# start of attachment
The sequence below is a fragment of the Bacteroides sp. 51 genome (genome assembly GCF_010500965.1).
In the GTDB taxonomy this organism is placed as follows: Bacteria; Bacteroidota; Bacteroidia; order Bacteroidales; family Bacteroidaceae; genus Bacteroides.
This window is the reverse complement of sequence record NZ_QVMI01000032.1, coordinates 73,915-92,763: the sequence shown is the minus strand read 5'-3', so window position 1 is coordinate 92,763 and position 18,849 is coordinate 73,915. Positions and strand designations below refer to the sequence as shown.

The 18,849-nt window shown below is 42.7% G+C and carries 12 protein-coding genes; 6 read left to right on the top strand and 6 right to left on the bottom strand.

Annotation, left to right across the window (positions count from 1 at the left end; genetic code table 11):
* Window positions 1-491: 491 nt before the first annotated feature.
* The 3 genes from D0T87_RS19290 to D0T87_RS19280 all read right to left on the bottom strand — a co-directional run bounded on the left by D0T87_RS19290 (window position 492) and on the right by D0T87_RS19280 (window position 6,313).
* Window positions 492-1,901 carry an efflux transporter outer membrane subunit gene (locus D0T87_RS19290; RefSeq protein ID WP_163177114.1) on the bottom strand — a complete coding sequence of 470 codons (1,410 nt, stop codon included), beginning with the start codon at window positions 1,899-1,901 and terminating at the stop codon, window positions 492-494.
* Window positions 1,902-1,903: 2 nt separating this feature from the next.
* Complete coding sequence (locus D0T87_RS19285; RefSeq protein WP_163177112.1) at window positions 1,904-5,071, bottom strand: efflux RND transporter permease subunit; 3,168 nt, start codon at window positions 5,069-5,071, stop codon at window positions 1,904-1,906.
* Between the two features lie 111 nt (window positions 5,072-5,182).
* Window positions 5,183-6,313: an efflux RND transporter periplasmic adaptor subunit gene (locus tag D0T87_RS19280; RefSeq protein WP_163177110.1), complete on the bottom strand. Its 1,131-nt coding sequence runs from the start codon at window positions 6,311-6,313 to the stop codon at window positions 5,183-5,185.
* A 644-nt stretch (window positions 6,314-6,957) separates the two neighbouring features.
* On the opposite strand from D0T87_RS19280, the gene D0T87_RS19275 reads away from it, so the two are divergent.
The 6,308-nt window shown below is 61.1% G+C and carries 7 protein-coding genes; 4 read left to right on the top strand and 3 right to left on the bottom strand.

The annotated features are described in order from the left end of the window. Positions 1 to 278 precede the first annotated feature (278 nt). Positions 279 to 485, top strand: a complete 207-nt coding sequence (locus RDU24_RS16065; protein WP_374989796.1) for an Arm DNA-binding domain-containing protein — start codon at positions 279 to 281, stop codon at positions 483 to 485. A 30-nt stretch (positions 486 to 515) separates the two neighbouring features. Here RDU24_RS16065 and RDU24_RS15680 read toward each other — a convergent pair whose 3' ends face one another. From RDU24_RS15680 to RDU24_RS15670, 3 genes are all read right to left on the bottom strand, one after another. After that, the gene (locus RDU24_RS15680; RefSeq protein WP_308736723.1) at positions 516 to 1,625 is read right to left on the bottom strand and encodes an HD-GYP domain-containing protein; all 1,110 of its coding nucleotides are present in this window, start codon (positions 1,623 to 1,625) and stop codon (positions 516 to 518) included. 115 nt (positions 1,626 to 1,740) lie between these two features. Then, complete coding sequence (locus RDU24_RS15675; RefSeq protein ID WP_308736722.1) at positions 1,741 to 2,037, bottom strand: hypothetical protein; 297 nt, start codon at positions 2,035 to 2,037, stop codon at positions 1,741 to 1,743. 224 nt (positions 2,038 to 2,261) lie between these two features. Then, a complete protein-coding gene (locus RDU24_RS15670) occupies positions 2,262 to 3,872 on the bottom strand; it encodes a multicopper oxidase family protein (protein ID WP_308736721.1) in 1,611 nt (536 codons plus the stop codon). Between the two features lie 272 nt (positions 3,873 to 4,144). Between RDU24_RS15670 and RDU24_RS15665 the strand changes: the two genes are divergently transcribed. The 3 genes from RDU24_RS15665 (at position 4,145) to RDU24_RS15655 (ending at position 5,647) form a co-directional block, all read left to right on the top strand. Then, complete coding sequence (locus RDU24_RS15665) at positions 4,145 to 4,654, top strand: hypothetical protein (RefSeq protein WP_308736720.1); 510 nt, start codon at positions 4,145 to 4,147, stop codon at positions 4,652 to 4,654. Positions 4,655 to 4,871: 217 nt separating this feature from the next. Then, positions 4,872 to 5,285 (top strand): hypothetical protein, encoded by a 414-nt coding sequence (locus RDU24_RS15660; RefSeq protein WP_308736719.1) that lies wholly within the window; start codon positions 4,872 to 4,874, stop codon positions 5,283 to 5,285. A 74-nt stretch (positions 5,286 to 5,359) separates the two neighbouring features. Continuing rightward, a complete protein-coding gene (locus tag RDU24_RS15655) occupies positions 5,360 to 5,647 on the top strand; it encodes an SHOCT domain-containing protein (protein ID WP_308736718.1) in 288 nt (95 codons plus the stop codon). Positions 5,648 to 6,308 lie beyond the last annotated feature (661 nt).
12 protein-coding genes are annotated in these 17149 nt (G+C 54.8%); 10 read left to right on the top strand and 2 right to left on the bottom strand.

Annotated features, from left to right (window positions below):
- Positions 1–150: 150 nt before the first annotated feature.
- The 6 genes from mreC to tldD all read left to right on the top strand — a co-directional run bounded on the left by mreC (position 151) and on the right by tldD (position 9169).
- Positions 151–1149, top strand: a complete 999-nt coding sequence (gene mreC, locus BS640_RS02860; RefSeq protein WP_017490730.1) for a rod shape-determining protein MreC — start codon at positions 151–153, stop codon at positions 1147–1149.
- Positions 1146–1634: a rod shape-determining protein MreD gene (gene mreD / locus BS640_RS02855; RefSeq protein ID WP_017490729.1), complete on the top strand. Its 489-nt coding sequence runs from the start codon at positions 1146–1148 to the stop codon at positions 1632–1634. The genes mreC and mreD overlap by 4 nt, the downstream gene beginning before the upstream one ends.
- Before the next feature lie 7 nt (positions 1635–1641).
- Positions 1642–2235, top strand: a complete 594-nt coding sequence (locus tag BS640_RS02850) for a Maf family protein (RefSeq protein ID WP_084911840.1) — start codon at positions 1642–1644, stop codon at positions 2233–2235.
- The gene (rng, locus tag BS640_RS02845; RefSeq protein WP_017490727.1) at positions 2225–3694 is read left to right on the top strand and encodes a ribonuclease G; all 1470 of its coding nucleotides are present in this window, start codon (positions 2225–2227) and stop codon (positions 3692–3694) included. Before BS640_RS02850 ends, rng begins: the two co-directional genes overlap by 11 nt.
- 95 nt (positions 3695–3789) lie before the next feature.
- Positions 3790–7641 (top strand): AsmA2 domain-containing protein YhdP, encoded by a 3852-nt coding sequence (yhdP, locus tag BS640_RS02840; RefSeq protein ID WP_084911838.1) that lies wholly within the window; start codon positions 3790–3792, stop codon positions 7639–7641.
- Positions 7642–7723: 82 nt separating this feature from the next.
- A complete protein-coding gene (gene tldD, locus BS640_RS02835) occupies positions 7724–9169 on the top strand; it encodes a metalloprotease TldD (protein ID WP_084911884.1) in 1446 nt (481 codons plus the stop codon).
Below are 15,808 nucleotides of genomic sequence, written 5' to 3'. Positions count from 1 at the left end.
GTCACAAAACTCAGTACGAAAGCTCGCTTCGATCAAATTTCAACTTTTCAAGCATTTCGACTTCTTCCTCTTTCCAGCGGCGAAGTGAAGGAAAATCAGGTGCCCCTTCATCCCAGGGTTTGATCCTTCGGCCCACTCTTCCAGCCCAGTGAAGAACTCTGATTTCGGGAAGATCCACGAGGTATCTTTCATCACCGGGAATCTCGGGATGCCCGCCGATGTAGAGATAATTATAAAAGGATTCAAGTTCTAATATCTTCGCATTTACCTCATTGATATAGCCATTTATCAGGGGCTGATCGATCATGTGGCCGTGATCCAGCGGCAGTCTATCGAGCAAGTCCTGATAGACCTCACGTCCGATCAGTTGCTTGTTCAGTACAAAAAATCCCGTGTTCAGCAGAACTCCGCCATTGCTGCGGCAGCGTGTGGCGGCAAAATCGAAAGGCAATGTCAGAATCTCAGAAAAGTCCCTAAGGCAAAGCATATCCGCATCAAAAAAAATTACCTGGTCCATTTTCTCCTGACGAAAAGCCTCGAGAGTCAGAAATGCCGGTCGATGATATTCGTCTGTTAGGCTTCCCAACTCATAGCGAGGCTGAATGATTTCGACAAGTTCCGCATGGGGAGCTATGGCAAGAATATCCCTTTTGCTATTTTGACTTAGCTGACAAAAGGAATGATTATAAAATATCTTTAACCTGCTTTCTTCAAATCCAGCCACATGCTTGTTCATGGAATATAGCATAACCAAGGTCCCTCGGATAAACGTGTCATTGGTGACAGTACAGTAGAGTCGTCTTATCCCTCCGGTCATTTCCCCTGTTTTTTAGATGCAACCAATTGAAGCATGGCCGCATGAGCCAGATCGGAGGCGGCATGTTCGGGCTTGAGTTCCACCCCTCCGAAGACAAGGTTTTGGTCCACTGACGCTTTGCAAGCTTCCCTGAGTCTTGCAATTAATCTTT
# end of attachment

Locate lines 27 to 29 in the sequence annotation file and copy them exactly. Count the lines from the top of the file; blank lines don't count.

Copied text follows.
- Positions 3790–7641 (top strand): AsmA2 domain-containing protein YhdP, encoded by a 3852-nt coding sequence (yhdP, locus tag BS640_RS02840; RefSeq protein ID WP_084911838.1) that lies wholly within the window; start codon positions 3790–3792, stop codon positions 7639–7641.
- Positions 7642–7723: 82 nt separating this feature from the next.
- A complete protein-coding gene (gene tldD, locus BS640_RS02835) occupies positions 7724–9169 on the top strand; it encodes a metalloprotease TldD (protein ID WP_084911884.1) in 1446 nt (481 codons plus the stop codon).